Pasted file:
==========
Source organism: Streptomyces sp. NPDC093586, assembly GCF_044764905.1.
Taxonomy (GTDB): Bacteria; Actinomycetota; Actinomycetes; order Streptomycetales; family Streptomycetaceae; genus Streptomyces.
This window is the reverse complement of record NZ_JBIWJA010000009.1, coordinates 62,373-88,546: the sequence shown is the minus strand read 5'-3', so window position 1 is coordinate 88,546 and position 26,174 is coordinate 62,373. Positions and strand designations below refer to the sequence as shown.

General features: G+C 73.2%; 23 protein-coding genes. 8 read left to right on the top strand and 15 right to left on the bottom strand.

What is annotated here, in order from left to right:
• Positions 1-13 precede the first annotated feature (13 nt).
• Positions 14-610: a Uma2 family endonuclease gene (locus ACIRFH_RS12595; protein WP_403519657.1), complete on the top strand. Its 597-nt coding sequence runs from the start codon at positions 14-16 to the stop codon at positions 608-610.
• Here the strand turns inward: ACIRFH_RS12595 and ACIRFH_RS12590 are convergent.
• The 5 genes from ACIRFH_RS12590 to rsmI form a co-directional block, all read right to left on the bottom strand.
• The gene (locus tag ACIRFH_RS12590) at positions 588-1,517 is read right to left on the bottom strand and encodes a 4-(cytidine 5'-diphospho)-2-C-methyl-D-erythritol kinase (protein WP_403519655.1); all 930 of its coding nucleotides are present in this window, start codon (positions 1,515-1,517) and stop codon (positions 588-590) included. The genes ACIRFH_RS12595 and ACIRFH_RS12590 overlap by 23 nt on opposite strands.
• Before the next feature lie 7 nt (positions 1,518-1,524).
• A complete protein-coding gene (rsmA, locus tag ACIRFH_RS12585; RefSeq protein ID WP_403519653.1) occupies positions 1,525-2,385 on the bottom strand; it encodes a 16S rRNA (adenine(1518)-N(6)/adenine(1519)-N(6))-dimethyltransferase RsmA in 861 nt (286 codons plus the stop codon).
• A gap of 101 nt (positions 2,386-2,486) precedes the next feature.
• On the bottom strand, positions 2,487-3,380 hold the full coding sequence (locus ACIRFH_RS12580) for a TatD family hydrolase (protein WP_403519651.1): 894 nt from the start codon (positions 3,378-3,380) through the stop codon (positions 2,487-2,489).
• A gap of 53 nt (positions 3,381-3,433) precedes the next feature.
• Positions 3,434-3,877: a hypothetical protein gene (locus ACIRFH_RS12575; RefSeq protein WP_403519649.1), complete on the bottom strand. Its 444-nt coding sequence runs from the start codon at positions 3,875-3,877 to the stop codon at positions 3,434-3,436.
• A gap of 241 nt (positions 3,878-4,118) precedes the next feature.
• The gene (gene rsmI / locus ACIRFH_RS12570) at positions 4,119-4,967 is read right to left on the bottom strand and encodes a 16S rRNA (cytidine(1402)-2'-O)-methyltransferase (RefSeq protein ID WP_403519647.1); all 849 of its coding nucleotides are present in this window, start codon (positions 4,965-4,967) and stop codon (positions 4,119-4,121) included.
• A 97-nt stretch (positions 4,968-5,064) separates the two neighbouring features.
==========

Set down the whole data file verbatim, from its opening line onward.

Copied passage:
Source organism: Streptomyces sp. NPDC093586, assembly GCF_044764905.1.
Taxonomy (GTDB): Bacteria; Actinomycetota; Actinomycetes; order Streptomycetales; family Streptomycetaceae; genus Streptomyces.
This window is the reverse complement of record NZ_JBIWJA010000009.1, coordinates 62,373-88,546: the sequence shown is the minus strand read 5'-3', so window position 1 is coordinate 88,546 and position 26,174 is coordinate 62,373. Positions and strand designations below refer to the sequence as shown.

General features: G+C 73.2%; 23 protein-coding genes. 8 read left to right on the top strand and 15 right to left on the bottom strand.

What is annotated here, in order from left to right:
• Positions 1-13 precede the first annotated feature (13 nt).
• Positions 14-610: a Uma2 family endonuclease gene (locus ACIRFH_RS12595; protein WP_403519657.1), complete on the top strand. Its 597-nt coding sequence runs from the start codon at positions 14-16 to the stop codon at positions 608-610.
• Here the strand turns inward: ACIRFH_RS12595 and ACIRFH_RS12590 are convergent.
• The 5 genes from ACIRFH_RS12590 to rsmI form a co-directional block, all read right to left on the bottom strand.
• The gene (locus tag ACIRFH_RS12590) at positions 588-1,517 is read right to left on the bottom strand and encodes a 4-(cytidine 5'-diphospho)-2-C-methyl-D-erythritol kinase (protein WP_403519655.1); all 930 of its coding nucleotides are present in this window, start codon (positions 1,515-1,517) and stop codon (positions 588-590) included. The genes ACIRFH_RS12595 and ACIRFH_RS12590 overlap by 23 nt on opposite strands.
• Before the next feature lie 7 nt (positions 1,518-1,524).
• A complete protein-coding gene (rsmA, locus tag ACIRFH_RS12585; RefSeq protein ID WP_403519653.1) occupies positions 1,525-2,385 on the bottom strand; it encodes a 16S rRNA (adenine(1518)-N(6)/adenine(1519)-N(6))-dimethyltransferase RsmA in 861 nt (286 codons plus the stop codon).
• A gap of 101 nt (positions 2,386-2,486) precedes the next feature.
• On the bottom strand, positions 2,487-3,380 hold the full coding sequence (locus ACIRFH_RS12580) for a TatD family hydrolase (protein WP_403519651.1): 894 nt from the start codon (positions 3,378-3,380) through the stop codon (positions 2,487-2,489).
• A gap of 53 nt (positions 3,381-3,433) precedes the next feature.
• Positions 3,434-3,877: a hypothetical protein gene (locus ACIRFH_RS12575; RefSeq protein WP_403519649.1), complete on the bottom strand. Its 444-nt coding sequence runs from the start codon at positions 3,875-3,877 to the stop codon at positions 3,434-3,436.
• A gap of 241 nt (positions 3,878-4,118) precedes the next feature.
• The gene (gene rsmI / locus ACIRFH_RS12570) at positions 4,119-4,967 is read right to left on the bottom strand and encodes a 16S rRNA (cytidine(1402)-2'-O)-methyltransferase (RefSeq protein ID WP_403519647.1); all 849 of its coding nucleotides are present in this window, start codon (positions 4,965-4,967) and stop codon (positions 4,119-4,121) included.
• A 97-nt stretch (positions 4,968-5,064) separates the two neighbouring features.